Every driver in Kentucky should understand that driving while intoxicated by alcohol is dangerous and illegal. However, substances beyond alcohol can be just as impairing, if not more so, for a person operating a motor vehicle.
For instance, marijuana use can also affect drivers and make them unsafe behind the wheel. This is according to a recent study that shows a link between an increase in car crash claims and legalization of recreational marijuana.
The study, conducted by the Highway Loss Data Institute, examined crash claims in three states where marijuana has been legalized at the state level. In those states, accidents increased by 2.7 percent when compared to the surrounding states where marijuana use is still illegal.
Critics of the study argue that there are more factors playing a role in the increase than marijuana legalization. For instance, the other states are less densely populated. Additionally, factors like distracted driving and the increase in drivers also likely play a role in the increase in accidents, but were not accounted for in the recent study.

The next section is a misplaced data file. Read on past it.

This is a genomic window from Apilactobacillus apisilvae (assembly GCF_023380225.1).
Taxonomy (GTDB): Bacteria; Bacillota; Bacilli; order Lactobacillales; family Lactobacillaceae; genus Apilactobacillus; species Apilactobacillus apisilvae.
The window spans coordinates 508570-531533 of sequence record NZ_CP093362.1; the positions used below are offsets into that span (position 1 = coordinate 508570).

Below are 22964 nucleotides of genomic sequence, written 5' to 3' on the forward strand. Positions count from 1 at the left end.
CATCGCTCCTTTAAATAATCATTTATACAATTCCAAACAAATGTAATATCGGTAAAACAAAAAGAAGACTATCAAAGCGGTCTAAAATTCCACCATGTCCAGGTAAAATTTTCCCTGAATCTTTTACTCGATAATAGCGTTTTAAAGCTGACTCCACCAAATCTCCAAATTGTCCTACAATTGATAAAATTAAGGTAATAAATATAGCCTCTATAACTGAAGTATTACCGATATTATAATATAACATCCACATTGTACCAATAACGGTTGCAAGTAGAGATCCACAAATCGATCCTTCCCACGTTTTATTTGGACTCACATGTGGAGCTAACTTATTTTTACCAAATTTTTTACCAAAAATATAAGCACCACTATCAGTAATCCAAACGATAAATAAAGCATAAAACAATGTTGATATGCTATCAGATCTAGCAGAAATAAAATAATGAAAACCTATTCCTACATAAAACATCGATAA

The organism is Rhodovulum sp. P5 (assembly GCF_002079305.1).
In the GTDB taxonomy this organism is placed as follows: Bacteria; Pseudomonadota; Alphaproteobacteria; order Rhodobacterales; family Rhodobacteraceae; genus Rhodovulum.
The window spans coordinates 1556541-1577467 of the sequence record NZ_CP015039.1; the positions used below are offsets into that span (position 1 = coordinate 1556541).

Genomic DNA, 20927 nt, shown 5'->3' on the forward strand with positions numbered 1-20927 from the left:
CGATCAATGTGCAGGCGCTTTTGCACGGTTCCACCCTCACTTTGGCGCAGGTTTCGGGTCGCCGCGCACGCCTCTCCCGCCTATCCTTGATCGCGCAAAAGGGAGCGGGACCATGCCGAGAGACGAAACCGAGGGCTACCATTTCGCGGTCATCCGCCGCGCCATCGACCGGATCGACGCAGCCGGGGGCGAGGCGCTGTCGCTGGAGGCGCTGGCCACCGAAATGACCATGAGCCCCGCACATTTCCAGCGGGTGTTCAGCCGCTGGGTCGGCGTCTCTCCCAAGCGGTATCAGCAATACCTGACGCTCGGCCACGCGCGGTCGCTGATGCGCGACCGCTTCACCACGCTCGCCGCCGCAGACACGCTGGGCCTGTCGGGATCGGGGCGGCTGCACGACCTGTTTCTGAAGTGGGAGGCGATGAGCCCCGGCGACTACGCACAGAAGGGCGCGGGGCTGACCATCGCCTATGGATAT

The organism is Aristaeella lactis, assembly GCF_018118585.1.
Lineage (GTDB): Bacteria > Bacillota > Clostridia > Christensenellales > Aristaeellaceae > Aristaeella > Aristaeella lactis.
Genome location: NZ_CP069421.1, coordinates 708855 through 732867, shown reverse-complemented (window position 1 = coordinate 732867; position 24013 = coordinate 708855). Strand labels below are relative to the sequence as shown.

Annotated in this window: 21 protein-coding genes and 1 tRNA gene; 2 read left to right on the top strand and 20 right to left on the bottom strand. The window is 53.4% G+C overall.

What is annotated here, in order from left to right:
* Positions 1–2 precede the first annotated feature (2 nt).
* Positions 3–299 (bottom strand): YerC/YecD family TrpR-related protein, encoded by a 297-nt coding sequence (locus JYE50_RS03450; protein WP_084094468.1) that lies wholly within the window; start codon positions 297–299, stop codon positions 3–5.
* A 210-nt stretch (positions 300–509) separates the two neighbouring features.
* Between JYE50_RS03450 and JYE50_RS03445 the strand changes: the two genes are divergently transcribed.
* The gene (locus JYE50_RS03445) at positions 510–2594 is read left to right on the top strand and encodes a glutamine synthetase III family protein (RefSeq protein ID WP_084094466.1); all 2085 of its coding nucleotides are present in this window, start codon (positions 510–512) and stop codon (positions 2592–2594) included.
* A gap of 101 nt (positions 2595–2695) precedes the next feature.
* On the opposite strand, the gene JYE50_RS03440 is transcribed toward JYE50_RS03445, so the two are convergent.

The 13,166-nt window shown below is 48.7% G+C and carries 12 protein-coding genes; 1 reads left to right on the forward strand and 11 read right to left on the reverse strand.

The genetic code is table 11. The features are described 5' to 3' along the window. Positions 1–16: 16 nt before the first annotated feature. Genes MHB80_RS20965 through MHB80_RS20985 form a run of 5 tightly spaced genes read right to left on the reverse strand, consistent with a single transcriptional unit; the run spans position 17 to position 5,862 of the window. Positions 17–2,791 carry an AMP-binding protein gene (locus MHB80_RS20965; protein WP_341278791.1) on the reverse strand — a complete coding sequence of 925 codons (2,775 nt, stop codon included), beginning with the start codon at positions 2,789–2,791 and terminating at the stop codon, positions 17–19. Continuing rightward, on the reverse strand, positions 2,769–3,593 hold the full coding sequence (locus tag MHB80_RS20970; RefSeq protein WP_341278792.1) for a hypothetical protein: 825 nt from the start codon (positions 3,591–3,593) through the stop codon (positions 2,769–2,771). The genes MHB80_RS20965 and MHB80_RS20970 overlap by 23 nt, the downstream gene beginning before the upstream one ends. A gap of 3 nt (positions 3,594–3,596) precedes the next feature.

While there are questions that this study fails to answer fully, it serves as a reminder that drug-use laws across the country are changing. And this can lead to confusion and enforcement issues when it comes to driving under the influence of marijuana. Further, there remains doubt regarding whether legal limits set for driving under the influence of marijuana are even effective.
With all this in mind, we urge readers to refrain from driving after using marijuana. Not only is it illegal here in Kentucky, it can also put lives in danger. Although there are vulnerabilities in studies like this one, there is no doubt that drivers impaired by alcohol or drugs are at risk of making serious mistakes while driving that put others in danger.
If you have been injured in an accident caused by a driver impaired by alcohol or drugs, it can be crucial that you discuss your legal options to pursue compensation with an attorney. You should not have to pay the price for someone else’s bad decisions.